Before coming to FSU, I explored various programs and became especially enamored with the FSU Musicology program, the breadth, the "Big M" philosophy, and the distinguished faculty. I loved that the "Big M Musicology" philosophy does not see a division between ethnomusicological and historical research but sees the two as fundamentally informing one another. Herein lies (among many others) my main attraction to the FSU Musicology program: the grace to float between both worlds. Additionally, the FSU College of Music ranks top among prestigious music programs around the globe.
Motivation to pursue a graduate degree
Broadly, my strong desire to teach, research, and publish works on various dimensions of African and African Diaspora music led me to pursue graduate studies. And thus far, pursuing graduate education has accorded me the opportunity to hone the skills that I need to succeed.
Importance and impact of research
My research broadly focuses on African and African Diaspora music, exploring the rich intercultural influences among the Black Atlantic cultures as they intersect with the themes and issues of identity, representational and cultural politics, intersectionality, and globalization. I hope my research and contributions would foster a new and culturally embedded approach to the musicological study of African music in Africa, the Americas, and throughout the world. More importantly, I hope that my research would sustain the continuum of increased African presence and representation within the field while ensuring that culture-bearers are involved in the scholarship about them.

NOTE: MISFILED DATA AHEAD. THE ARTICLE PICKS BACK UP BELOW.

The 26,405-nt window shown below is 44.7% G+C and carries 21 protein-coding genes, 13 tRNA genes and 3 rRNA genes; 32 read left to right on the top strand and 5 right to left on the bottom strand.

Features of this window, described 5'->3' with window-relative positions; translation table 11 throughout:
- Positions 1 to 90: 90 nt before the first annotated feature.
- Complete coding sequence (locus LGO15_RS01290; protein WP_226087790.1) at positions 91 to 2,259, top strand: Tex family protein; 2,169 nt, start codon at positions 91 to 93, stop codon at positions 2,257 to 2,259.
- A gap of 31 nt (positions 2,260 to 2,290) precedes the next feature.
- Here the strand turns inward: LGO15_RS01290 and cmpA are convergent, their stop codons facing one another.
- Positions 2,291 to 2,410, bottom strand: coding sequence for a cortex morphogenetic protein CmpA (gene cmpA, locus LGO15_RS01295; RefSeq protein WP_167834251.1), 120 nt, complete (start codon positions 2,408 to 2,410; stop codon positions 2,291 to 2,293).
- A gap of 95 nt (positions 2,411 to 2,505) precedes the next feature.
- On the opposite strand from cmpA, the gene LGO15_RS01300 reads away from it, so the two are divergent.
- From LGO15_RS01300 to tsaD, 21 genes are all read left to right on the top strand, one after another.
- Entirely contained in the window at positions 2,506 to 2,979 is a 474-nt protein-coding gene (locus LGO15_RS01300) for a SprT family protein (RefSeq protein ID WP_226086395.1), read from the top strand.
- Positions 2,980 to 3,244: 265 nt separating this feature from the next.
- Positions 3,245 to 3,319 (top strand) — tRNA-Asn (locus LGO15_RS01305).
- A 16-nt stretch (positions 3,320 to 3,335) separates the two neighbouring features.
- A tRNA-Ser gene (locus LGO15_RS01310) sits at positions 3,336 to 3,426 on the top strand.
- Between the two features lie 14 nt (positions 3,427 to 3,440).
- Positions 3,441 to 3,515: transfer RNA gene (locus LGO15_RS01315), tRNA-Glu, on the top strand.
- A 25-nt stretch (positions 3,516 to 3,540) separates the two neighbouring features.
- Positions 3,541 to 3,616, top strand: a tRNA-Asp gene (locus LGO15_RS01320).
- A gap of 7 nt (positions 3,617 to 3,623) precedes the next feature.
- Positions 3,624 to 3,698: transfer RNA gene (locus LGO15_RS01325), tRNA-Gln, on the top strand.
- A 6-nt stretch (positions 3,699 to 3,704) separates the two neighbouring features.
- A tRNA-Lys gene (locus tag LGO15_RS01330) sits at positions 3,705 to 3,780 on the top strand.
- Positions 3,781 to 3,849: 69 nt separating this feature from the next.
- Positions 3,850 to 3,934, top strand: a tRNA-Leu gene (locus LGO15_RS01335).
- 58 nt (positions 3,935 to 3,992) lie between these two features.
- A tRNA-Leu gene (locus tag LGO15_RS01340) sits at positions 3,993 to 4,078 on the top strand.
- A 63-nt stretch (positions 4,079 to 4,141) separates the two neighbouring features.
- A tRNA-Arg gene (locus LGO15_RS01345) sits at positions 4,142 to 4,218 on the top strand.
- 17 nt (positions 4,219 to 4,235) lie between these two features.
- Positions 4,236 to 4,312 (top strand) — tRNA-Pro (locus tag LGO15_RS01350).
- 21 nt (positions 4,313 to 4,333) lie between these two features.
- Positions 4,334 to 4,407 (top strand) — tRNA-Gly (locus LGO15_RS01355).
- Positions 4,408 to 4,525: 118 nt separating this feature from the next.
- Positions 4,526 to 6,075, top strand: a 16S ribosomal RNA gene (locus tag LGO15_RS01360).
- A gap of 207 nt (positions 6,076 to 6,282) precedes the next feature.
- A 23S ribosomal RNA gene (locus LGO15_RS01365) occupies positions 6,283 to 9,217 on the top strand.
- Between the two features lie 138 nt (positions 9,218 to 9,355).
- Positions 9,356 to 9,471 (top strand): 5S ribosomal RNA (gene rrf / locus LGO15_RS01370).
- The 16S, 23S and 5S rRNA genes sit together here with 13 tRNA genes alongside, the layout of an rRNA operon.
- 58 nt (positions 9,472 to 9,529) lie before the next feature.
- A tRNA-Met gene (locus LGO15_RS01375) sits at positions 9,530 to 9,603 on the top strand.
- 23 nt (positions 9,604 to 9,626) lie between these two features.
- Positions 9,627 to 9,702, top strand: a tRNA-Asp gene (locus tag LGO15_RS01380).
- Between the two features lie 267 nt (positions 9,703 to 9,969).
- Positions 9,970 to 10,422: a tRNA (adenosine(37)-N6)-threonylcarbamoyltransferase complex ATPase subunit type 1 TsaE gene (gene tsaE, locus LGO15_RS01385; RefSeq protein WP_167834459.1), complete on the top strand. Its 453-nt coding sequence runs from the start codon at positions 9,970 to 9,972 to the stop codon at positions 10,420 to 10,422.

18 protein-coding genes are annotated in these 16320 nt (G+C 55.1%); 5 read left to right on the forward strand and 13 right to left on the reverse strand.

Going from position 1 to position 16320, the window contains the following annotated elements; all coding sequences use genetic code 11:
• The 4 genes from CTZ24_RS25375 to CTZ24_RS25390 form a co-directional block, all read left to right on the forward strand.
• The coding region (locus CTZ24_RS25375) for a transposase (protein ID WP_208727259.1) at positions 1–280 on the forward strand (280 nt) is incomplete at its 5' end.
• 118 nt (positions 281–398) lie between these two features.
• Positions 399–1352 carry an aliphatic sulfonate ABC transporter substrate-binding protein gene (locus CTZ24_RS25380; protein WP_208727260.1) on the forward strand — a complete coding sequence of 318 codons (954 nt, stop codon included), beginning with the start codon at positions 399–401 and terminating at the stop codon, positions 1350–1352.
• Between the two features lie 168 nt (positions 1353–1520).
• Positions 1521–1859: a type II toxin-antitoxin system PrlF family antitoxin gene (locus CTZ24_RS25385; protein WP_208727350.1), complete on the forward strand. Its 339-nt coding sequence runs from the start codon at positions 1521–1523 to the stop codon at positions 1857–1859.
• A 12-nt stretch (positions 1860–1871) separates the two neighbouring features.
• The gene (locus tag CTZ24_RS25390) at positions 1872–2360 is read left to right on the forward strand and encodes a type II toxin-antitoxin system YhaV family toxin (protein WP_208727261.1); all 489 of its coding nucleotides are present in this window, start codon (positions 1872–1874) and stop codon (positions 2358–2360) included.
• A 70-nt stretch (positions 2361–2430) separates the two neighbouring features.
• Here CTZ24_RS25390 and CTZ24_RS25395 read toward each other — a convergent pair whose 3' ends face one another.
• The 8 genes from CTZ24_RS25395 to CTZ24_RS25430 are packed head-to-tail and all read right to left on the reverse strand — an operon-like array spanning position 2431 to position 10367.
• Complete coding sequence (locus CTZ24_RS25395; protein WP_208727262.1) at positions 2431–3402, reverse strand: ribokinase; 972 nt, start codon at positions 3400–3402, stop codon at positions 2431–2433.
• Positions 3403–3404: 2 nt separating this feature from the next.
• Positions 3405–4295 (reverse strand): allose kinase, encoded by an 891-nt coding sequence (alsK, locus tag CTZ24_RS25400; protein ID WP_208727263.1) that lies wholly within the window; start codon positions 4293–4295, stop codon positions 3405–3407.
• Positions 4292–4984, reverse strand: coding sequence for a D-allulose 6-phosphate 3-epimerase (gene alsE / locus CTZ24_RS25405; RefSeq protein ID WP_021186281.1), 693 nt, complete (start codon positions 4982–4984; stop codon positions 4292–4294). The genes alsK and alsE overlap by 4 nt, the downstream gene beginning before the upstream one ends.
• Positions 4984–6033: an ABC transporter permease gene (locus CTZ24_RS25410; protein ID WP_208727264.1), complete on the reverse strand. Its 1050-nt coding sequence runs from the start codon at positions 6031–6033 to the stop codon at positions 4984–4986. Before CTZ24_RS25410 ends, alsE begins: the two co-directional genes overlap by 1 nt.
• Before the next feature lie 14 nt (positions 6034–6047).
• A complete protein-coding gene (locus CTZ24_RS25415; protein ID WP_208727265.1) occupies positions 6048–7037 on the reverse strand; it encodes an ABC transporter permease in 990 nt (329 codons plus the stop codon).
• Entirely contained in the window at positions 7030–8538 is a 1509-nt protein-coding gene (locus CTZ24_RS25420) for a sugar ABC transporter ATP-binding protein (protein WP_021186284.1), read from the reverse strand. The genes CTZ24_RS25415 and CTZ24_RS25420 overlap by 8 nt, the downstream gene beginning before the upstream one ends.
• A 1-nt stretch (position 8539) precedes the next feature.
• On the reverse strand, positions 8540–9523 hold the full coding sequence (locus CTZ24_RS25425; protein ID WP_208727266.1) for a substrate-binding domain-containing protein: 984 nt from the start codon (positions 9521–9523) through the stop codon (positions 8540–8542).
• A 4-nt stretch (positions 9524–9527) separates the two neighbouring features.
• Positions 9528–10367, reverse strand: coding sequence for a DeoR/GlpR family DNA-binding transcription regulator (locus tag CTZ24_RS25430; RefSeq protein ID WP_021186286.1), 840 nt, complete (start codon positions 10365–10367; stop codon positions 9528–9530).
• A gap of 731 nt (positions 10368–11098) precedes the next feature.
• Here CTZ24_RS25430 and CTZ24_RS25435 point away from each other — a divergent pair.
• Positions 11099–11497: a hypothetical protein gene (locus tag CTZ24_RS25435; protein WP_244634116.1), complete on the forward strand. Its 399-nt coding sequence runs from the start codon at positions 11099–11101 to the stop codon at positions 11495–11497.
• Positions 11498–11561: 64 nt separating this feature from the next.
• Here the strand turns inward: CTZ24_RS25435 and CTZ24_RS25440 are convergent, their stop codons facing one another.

Advice for prospective graduate students
Always research the programs and schools you are applying to. Make sure that their interest and values align with yours. And more importantly, know that you are interviewing the programs as much as they are interviewing you.
Accomplishments during graduate career
I consider my role as the College of Music representative for the Congress of Graduate Students (COGS) one of my most outstanding achievements so far. In addition, the Oxford University Press published my entry on "Fela Anikulapo-Kuti" in the Oxford Bibliographies. I have also presented my papers at the Society for Ethnomusicology conference, and recently, I was awarded the McKnight Doctoral Fellowship.
I want to combine a lifetime of experience as an educator, scholar, and researcher, drawing from the various layers and intersectionality of my identity and experiences. I see my research and educational pathways as a stepping stone to a career where I hope to be a tenured professor at a Research I university in the US, teaching and pursuing a robust research career.